The political and economic powers and their servants Trudeau and Bourassa, will be only too pleased to see students organizing themselves inside the school system without concern for the position of the working class, without participation in the struggle for the future of the Quebec people. The administrators of schools, CEGEPs, and universities can call for student participation, but they do so only to integrate us into those institutions which are designed to bolster the interests of the capitalist exploiters, and not to further the interests of the working people. For this reason, we will not let ourselves be duped by the setting up of corporate-like unions (e.g. the Front des Etudiants du Quebec) or students’ councils which isolate students within the confines of their schools and separate us from the struggling workers. The call for student participation launched by administrators or professors, the illusion of student power, is merely a “new” reformist proposal to interest the students in the smooth functioning of the school.

Beyond denunciation of the school system now serving the established social order and resistance to repressions in the high schools and the ideological conditioning in the CEGEPs and universities, students must join the struggle of workers who oppose capitalist exploitation. In an educational system controlled by the government and big business, there is only one criterion to determine if a student actively opposes the social system which oppresses the Quebec people: does he or she take part in the struggles of the working class?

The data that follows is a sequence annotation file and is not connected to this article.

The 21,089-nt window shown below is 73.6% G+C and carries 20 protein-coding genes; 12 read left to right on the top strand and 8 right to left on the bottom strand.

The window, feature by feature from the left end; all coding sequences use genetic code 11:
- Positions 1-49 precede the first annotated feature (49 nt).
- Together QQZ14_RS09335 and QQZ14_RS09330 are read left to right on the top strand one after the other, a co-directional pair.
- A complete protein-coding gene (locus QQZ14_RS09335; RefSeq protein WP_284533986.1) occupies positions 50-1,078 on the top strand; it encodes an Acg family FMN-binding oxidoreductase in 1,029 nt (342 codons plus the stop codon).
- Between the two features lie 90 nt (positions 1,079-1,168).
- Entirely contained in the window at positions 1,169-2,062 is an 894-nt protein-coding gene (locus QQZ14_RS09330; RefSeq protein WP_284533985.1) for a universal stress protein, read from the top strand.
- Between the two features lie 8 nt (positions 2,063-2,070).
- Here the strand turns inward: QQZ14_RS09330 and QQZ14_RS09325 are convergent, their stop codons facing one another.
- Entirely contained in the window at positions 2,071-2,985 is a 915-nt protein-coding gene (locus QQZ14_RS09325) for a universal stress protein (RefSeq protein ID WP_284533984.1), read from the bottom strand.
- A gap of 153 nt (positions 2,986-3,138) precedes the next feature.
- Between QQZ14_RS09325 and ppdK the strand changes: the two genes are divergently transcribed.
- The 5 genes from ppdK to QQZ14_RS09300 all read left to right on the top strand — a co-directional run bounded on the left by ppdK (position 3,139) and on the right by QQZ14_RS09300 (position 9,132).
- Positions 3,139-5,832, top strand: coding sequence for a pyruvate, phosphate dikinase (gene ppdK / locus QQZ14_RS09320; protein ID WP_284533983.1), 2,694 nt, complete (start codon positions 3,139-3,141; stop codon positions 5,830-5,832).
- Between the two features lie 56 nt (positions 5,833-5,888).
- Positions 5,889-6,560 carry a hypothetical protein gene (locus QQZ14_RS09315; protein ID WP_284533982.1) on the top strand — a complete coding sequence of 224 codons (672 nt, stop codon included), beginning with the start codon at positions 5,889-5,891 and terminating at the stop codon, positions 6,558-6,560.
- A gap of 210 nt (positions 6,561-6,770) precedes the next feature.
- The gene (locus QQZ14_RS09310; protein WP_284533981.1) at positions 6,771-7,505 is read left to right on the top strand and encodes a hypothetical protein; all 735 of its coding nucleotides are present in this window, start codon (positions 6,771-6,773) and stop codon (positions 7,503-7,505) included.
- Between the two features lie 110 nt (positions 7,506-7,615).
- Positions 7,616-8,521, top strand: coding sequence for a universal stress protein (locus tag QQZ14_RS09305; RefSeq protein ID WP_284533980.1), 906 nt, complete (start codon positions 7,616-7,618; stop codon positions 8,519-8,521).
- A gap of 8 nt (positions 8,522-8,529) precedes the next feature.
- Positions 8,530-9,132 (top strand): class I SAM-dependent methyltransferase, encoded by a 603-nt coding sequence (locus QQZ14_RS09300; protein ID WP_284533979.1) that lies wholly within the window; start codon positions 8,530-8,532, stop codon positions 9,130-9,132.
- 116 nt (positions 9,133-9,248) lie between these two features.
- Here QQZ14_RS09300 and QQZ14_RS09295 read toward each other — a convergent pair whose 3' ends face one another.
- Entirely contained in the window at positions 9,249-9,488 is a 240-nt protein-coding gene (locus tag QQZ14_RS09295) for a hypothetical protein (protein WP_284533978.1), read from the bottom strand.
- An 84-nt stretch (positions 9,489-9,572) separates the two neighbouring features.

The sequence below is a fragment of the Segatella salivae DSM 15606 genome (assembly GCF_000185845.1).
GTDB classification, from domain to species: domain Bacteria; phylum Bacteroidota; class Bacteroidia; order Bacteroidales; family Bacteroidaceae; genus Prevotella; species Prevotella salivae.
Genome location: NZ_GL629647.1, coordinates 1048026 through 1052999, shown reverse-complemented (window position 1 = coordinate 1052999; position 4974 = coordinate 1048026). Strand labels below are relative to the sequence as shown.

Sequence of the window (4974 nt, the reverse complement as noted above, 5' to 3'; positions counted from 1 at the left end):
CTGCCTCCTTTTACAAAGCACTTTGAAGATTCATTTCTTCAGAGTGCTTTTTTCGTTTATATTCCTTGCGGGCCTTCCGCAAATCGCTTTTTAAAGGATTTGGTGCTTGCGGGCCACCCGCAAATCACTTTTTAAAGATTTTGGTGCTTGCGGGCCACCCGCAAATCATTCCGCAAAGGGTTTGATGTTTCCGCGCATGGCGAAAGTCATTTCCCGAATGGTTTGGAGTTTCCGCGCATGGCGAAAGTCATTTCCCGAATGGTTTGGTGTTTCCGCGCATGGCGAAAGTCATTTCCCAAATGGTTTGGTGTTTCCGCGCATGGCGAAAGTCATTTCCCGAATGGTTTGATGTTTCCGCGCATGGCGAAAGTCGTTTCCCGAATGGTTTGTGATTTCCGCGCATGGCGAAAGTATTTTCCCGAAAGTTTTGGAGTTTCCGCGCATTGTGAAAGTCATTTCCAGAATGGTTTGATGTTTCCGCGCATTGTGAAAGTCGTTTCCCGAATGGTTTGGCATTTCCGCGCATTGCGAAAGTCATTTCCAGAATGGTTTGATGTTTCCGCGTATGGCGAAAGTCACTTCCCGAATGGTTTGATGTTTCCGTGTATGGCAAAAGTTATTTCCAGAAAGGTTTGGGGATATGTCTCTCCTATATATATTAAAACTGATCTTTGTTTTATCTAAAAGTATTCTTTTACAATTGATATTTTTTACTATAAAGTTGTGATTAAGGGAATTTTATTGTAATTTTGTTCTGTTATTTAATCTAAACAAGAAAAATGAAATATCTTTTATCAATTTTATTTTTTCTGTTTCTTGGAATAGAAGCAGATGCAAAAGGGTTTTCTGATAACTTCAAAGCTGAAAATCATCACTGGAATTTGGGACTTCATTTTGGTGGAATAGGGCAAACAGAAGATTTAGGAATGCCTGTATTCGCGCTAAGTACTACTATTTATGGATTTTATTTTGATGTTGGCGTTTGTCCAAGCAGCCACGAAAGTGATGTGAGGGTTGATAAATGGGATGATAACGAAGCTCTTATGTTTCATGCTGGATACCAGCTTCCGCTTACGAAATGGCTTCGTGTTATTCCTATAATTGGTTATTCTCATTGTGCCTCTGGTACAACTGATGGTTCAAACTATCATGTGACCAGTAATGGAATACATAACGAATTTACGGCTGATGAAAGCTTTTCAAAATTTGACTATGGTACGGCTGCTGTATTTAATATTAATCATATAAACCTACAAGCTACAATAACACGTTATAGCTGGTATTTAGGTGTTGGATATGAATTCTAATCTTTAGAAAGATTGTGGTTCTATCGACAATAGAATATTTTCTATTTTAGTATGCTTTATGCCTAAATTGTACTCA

The task of progressive students within the school system is to make students aware of the position of the working class. In the absence of a revolutionary workers’ party guiding the struggle of the working class, to support the working class must be to commit oneself as a student to the working class movement in the form of active support for workers’ actions each time a struggle is undertaken against capitalist exploitation.

Mouvement Revolutionnaire des Etudiants du Quebec


[1]The Parent Report, result of the provincial Parent Royal Commission on Education recommended a revamping of the education system in Quebec. The forming of the CEGEP’s and the Universite du Quebec were a result of this report. The reforms were aimed at producing qualified personal for the American branch plants and the growing Quebec civil service.